As part of its overall Windows 11 push, Microsoft is partnering with Amazon to make its app store available for Windows devices. It’s a smart move for Microsoft. Windows x86 users will be able to buy Amazon mobile apps and run them via Intel Bridge technology. ARM and AMD-based systems will still be able to take advantage of the feature, and we assume (though this has not been confirmed) that Windows on ARM users who download apps from Amazon through the Microsoft Store will receive native binaries.
This is an interesting move for Microsoft with some clear analogs in mobile. ChromeOS can run Android apps and new M1-capable Macs can run iOS applications. According to the head of Windows and devices Panos Panay, the inclusion of Amazon is hopefully just the beginning. The Verge reports him as explicitly hoping other major storefronts, like the Epic Game Store and Steam, agree to be part of the Microsoft Store as well.
“Windows already in many ways hosts those stores, and if we can host it through the Microsoft Store then of course,” says Windows and device chief Panos Panay, in an interview with The Verge. “For sure, it means as others want to come to the Store, they’re very welcome. As a matter of fact, encouraged, and that’s kind of why we’re building out some of these policies.”
From Microsoft’s perspective, this makes perfect sense. The company has been trying to build an ecosystem around its own storefront for nearly a decade at this point. Services like xCloud and Game Pass are intended to draw people into the combined Xbox/PC gaming ecosystem. Microsoft has made a lot of effort to integrate its gaming businesses, and Panay isn’t wrong when he says that Windows effectively hosts these storefronts already. It does. The same arguments for the security convenience of the App Store can be made for the Microsoft Store, and Microsoft has expanded the types of apps that can be sold there. Win32 apps, for example, are now included.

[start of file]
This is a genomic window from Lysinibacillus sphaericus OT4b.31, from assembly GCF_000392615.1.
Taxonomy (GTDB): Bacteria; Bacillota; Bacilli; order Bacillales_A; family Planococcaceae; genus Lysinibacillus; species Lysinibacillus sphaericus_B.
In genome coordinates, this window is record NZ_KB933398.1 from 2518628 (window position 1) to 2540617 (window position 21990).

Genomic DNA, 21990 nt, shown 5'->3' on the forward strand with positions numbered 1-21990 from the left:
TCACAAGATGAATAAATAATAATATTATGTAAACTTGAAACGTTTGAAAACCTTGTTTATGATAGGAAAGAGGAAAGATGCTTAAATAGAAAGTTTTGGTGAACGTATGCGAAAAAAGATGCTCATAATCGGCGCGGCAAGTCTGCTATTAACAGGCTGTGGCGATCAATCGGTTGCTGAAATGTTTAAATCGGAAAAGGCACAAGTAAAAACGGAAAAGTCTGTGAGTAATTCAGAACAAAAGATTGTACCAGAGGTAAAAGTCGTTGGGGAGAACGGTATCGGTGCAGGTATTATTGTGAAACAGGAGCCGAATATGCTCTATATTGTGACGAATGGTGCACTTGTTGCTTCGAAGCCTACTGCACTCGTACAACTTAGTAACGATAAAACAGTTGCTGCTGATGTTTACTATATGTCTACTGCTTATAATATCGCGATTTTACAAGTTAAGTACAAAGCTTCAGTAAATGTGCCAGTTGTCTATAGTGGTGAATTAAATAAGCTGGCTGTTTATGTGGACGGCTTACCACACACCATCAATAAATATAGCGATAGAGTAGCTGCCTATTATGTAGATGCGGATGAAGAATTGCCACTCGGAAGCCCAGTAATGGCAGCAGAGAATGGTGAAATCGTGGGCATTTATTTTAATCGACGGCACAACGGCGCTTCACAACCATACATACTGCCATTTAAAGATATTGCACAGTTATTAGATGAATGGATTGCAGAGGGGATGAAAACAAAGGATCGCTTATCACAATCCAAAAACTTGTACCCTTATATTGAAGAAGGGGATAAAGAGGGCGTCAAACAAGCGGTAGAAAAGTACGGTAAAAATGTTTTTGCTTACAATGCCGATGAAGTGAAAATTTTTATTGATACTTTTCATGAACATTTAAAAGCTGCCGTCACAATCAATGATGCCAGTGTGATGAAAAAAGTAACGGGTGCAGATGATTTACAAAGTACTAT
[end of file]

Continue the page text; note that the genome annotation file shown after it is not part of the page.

But would this be a good deal for Steam and Epic the way it might be for Amazon? The evidence there is decidedly mixed. When Amazon signs up to sell Android apps through the Microsoft Store, it expands its customer base. That’s a positive for Amazon. What do Steam and the Epic Game Store get in exchange for signing up to sell games through the Microsoft Store?
Gabe Newell famously launched SteamOS because he saw the Microsoft Store as a threat. The principal reason that threat never came to be is that gamers didn’t switch their buying habits. But selling Steam games (or Epic Store Games) through the Microsoft Store would seem to be a losing bet for both Epic and Valve. Neither company is hurting for visibility or the ability to attract new customers.
The Verge notes that having the ability to download all of your applications in one place would be a simpler setup method than visiting various websites to download installers. This is true. Reinstalling every necessary app for a new PC build is not an overwhelming chore, but it can take 2-4 hours to hunt down, download, and install every application, driver, and Windows Update, especially if you have to download a tranche of games. If you have a lot of games to download it could easily take 6-12 hours in total, depending on the games and the speed of your internet connection.
But while this might be simpler for users, it’s probably not in the best interest of Valve or Epic. It’s one thing for Amazon to work with Microsoft in the hopes of propping up its own app store, though I’ll note my colleague Sascha Segan at PCMag is dubious that this will work. It’s something else entirely for Steam or EGS to allow the Microsoft Store to function as a wrapper for their own content. Why jump through whatever additional hoop is required to buy from Steam through the Microsoft Store when you could buy from the Microsoft Store directly?
As an aside: If you want a one-stop application for downloading and handling the installation of multiple applications, I’d recommend the NiNite package installer. It’s a free-to-use batch installer that will download and install a fairly long list of applications (you customize your own list). It’s not quite the same thing as a universal Microsoft Store with Epic and Valve under the same roof, but it can simplify the process of getting software loaded on a new system.
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